The NFL and the NFL Referees Association (NFLRA) have been working on a new contract, but the two sides have yet to agree on the terms. Starting last October the NFL and the NFLRA have had nine bargaining negotiations and recently two mediation sessions.
The last mediation session was held on Sunday June 3, 2012 in which the NFL presented a seven-year proposal to the NFLRA. In this proposal the NFLRA would get a 5-11% pay increase each year. ESPN.com News Services explains, “First-year officials who made an average of $78,000 in 2011 would earn more than $165,000 by the end of the new agreement. A 10-year veteran in 2011 who made $139,000 would get more than $200,000 in 2018.” The proposal also included a retirement arrangement that would give a yearly pay starting at $16,500.00 to retired NFL referees, investment opportunities, and reimbursements for medical costs.
Then on Monday it was announced that the league (the NFL) “terminated negotiations.” Greg Aiello, spokesman for the league, said, “In yesterday’s session, the NFLRA … abandoned positions that it had previously taken with both us and the mediators, and made economic demands totaling millions of additional dollars that they had agreed to drop at earlier sessions.” In other words the NFL Referees agreed with the NFL and mediators to not ask for an unreasonable pay increase, but then came back on Sunday changing their minds. The league has decided to prepare themselves for the worst case scenario and hire replacement officials. The NFL wants to have referees ready for the preseason games starting August 5, 2012 and for when the season games starting on September 5, 2012. In case an agreement is not reached in time, the NFL wants to have referees available and ready “to ensure that there is no disruption to NFL games this season,” Aiello said.
The NFL will look at retired college referees as well as current college referees to hire, but will not consider any officials from the BCS conference. The officials in the BCS conference are run by the NFLRA.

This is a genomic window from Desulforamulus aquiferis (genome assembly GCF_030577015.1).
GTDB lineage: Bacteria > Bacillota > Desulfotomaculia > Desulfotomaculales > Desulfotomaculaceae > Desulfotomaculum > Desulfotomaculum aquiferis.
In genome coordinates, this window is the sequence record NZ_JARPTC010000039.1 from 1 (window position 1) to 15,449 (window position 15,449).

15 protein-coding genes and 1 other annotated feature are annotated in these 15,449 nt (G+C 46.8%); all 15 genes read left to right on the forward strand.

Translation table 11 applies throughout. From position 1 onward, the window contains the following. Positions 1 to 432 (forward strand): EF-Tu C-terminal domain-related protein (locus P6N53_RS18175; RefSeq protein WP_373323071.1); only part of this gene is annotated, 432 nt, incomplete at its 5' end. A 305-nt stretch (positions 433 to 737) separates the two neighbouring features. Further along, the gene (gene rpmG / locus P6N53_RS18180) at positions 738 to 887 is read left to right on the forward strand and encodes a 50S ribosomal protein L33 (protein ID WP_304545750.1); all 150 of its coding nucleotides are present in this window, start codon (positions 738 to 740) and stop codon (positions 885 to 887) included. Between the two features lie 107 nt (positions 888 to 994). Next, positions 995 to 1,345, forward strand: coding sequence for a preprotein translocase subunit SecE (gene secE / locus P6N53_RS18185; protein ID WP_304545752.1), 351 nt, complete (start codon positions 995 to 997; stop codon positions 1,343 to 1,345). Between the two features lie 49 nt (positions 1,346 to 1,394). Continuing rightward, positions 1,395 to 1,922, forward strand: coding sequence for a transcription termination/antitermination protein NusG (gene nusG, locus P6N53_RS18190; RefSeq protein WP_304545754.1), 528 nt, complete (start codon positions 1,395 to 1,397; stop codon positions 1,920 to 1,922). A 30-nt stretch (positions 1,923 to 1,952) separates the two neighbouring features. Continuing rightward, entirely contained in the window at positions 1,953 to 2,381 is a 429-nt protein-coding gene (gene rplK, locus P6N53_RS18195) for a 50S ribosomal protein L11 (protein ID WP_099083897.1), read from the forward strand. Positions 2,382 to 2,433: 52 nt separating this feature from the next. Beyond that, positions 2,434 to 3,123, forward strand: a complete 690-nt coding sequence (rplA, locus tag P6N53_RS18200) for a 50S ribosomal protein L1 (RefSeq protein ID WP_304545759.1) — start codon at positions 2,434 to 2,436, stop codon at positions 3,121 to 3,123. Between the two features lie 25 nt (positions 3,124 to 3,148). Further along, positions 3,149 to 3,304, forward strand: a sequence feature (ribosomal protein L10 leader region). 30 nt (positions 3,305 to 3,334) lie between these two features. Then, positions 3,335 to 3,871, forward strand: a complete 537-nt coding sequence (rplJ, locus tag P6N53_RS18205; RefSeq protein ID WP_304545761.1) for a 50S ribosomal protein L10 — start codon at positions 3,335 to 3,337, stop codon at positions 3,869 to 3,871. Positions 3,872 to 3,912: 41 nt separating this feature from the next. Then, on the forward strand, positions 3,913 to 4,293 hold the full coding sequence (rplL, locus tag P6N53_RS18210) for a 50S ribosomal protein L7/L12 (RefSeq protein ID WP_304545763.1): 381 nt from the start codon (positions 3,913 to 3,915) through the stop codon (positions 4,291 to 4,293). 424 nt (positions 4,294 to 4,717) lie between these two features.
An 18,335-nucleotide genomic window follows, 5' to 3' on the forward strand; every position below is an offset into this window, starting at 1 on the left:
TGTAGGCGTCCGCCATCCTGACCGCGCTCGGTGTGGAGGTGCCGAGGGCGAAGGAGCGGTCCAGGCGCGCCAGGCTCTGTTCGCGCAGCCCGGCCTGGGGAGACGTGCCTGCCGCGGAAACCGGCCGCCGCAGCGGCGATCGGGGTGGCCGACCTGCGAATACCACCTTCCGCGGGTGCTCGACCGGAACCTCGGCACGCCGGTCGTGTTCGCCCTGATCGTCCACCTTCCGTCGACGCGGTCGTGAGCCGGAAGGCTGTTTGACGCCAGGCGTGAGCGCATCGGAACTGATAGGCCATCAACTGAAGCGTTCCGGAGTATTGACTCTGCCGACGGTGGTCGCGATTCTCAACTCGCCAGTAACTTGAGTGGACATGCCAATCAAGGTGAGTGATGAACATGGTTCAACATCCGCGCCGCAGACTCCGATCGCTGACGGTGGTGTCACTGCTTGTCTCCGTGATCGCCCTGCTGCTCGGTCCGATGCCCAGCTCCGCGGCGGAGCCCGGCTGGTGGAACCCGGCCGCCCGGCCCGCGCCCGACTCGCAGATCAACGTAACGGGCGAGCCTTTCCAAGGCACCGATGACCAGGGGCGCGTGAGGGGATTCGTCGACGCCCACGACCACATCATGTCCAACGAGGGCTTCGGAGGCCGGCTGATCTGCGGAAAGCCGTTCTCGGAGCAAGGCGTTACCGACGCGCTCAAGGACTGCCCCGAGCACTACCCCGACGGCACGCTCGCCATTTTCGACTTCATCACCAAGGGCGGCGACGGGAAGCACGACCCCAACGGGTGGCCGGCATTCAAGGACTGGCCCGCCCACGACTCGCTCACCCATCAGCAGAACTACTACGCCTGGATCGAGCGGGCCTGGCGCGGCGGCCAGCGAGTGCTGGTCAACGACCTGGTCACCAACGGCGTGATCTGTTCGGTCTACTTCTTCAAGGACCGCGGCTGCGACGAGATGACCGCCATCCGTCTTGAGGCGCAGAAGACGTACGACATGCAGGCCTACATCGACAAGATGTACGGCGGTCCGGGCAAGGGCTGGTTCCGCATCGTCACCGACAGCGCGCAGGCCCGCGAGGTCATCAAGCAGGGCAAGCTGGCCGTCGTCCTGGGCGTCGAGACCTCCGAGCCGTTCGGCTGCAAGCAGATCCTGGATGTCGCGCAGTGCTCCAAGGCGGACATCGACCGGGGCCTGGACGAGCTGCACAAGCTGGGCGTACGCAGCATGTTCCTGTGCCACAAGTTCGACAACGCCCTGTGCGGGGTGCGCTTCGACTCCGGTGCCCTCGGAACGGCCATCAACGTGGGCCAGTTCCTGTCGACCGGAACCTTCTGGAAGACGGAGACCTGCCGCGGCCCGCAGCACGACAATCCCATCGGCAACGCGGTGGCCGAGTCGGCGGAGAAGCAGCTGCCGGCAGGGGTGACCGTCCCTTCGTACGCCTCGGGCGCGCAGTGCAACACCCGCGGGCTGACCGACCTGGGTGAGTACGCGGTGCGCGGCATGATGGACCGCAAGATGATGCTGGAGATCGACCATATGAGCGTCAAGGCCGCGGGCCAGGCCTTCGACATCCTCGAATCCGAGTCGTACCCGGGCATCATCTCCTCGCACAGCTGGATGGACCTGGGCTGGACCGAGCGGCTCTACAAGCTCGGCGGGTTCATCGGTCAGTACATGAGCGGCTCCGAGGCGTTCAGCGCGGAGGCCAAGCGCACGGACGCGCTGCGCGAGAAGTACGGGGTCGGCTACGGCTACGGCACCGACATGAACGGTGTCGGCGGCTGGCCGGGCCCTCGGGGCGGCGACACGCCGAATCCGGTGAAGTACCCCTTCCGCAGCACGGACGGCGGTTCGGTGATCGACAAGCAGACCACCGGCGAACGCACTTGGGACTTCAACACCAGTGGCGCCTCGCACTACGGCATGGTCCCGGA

The NFLRA’s counsel, Mike Arnold said, “It is unfortunate that as referees’ responsibilities are expanded that the NFL would jeopardize player health and safety and the integrity of the game by seeking amateur, underqualified referees to administer professional games.” Aiello confidently replied, “The officials we are hiring are professionals who officiate games at a high level and have backgrounds similar to current NFL officials.”
When the players’ union heard of the NFL looking for replacement officials they said, “In 2011, the NFL tasked officials with increased responsibilities in protecting player health and safety, and its search for scabs undermines that important function. Professional athletes require professional referees, and we believe in the NFL Referees Association’s trained first responders.”
I believe having replacement officials available is a good idea. The NFL cannot afford to miss any games on account of an agreement with the NFLRA not getting done. The NFL is doing what they need to do, but there is plenty of time before the first preseason game. I am sure the NFL and NFLRA will come up with an agreement before August.